"What makes you think something's wrong? Besides, Valon doesn't do those kinds of conversations," Zoey said.

"Well I could ask him-"

"No!" Zoey's retort was immediate and she toppled her cup from the table but somehow caught it, mid-flight, with all the tea inside. "I meant that we haven't had the time. Of course we have those conversations but I'm sure he doesn't want to talk to you about it."

Astrid tried very hard not to roll her eyes. It was adorable, really, that the faerie thought she'd be any sort of threat where Valon was concerned. If she had time for romance it certainly wouldn't be with that loud and obnoxious (though admittedly well meaning) fool. His brother on the other hand... was going to end up with Fyfa. Yep that was why Astrid would remain single forever.


The Dominion of the Pontifex was a beautiful building, though its magnificence was somewhat undermined by the cells held under the courthouse. Of course, a normal person couldn't feel them but with the lingering effects of Silverlake's mana boost, Astrid could easily sense the hollowed out rooms below, as well as the faint scuttling of rats and bugs. If anything went wrong today, that was where she'd be spending the night.

Of course, she'd have to be terribly unlucky for anything incriminating to come up during the hearing since only her friends remembered enough to stand witness and since it was actually Valon who was the focus of this hearing, and since they were her friends and wouldn't, of course, accidentally mention anything about a certain illegal book. Unless of course they were fools.

Sometimes Astrid wished she had different friends.

"Let the record show that we are now commencing Hearing Ein-82 Gamma; That of Valon Belassan. This hearing today will establish those events which recently took place in Silverlake. First, Valon Belassan, will you please tell us in your own words what happened from the moment you arrived. I will remind you that you are pledged to retell these events faithfully or suffer eternally in the pits of fire."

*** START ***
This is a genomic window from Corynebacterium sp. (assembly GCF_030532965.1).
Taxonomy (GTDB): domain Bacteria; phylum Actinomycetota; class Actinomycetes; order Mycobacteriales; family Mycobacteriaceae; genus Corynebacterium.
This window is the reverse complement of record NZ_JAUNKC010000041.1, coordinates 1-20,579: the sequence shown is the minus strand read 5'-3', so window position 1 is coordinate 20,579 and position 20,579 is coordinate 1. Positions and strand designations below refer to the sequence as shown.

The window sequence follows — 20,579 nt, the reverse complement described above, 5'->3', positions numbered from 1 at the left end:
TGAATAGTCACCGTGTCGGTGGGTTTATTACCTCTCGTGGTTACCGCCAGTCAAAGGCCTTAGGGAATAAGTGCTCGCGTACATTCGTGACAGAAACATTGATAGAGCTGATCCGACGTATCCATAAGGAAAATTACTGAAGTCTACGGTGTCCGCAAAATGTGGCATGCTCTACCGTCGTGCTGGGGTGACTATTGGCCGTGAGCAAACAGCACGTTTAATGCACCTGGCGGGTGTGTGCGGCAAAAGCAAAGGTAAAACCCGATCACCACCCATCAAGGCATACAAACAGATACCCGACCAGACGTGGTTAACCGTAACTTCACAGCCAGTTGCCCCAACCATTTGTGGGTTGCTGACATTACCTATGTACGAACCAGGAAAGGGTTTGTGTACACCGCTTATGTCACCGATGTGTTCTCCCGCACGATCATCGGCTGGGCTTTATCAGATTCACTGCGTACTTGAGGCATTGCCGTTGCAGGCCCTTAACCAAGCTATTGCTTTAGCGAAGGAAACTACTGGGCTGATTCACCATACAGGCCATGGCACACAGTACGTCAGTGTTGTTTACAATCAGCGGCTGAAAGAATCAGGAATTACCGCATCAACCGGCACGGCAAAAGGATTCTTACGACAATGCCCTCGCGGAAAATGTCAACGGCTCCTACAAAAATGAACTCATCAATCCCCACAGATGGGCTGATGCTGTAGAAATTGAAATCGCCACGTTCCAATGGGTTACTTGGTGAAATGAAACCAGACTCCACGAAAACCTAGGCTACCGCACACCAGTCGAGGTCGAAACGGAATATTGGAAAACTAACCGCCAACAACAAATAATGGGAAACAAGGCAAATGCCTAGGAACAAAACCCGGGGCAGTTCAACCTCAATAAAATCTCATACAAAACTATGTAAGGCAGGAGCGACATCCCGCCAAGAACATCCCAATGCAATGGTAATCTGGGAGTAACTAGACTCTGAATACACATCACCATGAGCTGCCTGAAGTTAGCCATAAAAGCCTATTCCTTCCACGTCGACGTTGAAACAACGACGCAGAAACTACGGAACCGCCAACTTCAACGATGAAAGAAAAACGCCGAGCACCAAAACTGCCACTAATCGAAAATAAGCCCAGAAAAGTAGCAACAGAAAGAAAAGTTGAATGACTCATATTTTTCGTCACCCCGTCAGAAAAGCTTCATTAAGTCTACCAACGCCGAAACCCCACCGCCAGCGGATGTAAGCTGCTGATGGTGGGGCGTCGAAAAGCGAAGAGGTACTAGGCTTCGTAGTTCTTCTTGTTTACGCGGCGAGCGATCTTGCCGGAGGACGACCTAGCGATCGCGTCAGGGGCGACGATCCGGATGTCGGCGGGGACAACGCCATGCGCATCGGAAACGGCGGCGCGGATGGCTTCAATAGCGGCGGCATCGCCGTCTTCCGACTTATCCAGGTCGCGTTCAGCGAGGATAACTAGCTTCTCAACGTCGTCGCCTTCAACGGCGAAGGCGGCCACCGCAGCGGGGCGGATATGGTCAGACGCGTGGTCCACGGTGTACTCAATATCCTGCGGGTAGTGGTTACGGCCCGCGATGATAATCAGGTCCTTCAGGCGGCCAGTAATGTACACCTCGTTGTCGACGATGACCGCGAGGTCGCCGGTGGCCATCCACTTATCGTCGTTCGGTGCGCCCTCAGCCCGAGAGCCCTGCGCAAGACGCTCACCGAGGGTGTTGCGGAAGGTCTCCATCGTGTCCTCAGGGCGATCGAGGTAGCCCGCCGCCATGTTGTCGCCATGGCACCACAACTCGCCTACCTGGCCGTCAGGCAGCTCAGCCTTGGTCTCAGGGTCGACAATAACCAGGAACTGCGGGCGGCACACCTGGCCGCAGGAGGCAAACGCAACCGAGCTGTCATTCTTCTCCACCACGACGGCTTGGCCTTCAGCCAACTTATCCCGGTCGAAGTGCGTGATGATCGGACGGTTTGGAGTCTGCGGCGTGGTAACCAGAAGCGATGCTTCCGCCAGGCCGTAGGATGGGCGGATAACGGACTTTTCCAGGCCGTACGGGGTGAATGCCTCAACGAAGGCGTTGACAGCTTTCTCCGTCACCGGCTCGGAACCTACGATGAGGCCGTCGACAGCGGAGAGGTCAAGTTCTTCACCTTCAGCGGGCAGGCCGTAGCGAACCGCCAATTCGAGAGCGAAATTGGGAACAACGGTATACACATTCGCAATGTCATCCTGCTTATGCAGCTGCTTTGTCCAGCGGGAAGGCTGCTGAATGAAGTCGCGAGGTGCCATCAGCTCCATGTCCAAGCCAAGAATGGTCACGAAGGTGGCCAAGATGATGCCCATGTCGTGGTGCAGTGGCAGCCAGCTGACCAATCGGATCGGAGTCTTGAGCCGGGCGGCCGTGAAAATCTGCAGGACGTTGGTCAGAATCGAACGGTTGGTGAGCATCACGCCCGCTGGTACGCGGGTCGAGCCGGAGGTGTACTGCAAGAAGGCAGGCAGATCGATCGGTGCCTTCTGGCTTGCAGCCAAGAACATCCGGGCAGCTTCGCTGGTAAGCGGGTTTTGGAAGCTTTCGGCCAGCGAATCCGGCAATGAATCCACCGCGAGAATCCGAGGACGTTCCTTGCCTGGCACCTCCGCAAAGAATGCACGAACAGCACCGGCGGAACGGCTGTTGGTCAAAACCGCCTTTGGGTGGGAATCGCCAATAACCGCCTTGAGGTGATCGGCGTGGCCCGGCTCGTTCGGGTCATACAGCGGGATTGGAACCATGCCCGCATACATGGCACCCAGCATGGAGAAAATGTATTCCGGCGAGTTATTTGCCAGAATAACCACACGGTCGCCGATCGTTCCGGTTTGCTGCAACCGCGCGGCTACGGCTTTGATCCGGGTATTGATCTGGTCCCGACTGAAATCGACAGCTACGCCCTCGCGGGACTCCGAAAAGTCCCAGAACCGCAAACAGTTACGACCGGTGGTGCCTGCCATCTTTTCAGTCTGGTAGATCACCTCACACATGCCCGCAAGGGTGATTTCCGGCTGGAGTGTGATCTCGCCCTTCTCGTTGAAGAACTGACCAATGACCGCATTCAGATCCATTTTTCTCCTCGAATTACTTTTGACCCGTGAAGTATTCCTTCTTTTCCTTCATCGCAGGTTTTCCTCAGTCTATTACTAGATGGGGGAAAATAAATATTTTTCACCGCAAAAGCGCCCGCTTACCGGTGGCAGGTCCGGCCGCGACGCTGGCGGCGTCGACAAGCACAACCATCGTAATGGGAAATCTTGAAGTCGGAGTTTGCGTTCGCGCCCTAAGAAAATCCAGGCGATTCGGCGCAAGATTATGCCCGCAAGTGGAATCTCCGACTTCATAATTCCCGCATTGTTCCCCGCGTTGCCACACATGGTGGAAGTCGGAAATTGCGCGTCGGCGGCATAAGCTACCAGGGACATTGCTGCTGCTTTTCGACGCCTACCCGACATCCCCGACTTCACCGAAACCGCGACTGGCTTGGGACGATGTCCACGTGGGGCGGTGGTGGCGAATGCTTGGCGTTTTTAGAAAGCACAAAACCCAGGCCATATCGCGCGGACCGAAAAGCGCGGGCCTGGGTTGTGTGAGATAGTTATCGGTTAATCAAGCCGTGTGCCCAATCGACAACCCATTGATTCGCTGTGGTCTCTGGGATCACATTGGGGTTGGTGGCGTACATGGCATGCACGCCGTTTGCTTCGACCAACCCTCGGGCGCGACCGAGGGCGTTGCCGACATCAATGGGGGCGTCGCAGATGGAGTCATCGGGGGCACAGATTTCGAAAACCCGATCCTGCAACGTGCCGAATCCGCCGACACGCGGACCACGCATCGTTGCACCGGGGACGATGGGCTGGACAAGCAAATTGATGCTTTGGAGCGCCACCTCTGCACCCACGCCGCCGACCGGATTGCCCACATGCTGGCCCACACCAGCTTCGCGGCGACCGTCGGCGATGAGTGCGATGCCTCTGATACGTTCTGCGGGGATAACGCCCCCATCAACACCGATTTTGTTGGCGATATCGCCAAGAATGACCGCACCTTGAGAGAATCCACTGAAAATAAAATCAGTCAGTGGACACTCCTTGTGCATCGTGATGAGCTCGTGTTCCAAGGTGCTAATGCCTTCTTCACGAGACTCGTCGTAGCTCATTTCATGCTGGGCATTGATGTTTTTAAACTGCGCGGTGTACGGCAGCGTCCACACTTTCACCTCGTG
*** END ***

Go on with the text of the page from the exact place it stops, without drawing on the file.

"They have literal pits," Valon said as an aside to the group. "Maybe you'll get to see them before we leave."

"I really hope not," Astrid muttered under her breath.

"Well, Ladies and Gentlemen. Where to start?" Valon adjusted his hat and drew the room's attention to his unusual choice of dress for the day's event. If he hadn't been so intent on being an adventurer and womanizer, Valon would have made an excellent showman.

"We arrived in Silverlake to find that the dragoons were not only dead but that they were also undead and in the control of one necromancer, Bellatrix, who was also muy loca-"

"-He means crazy," Ziafar interrupted helpfully as he tried to indicate to Valon that he really should be reading from the top-most sheet of notes he had brought with them.

"That too," Valon agreed. "So after we got thrown into the cell-"

"What cell?" the presiding speaker asked before Valon could get too far off track.

"The cell, or a cell. I suppose there might have been more, but I only really saw the one." Valon scratched his head slightly, which seemed to Astrid another ruse to draw more attention to his hat. Astrid very carefully and not so subtly kicked the back of his leg to get him back on track. "Oh, did I not say it was the necromancer's cell? She put us there after Ziafar was too loud and got us noticed."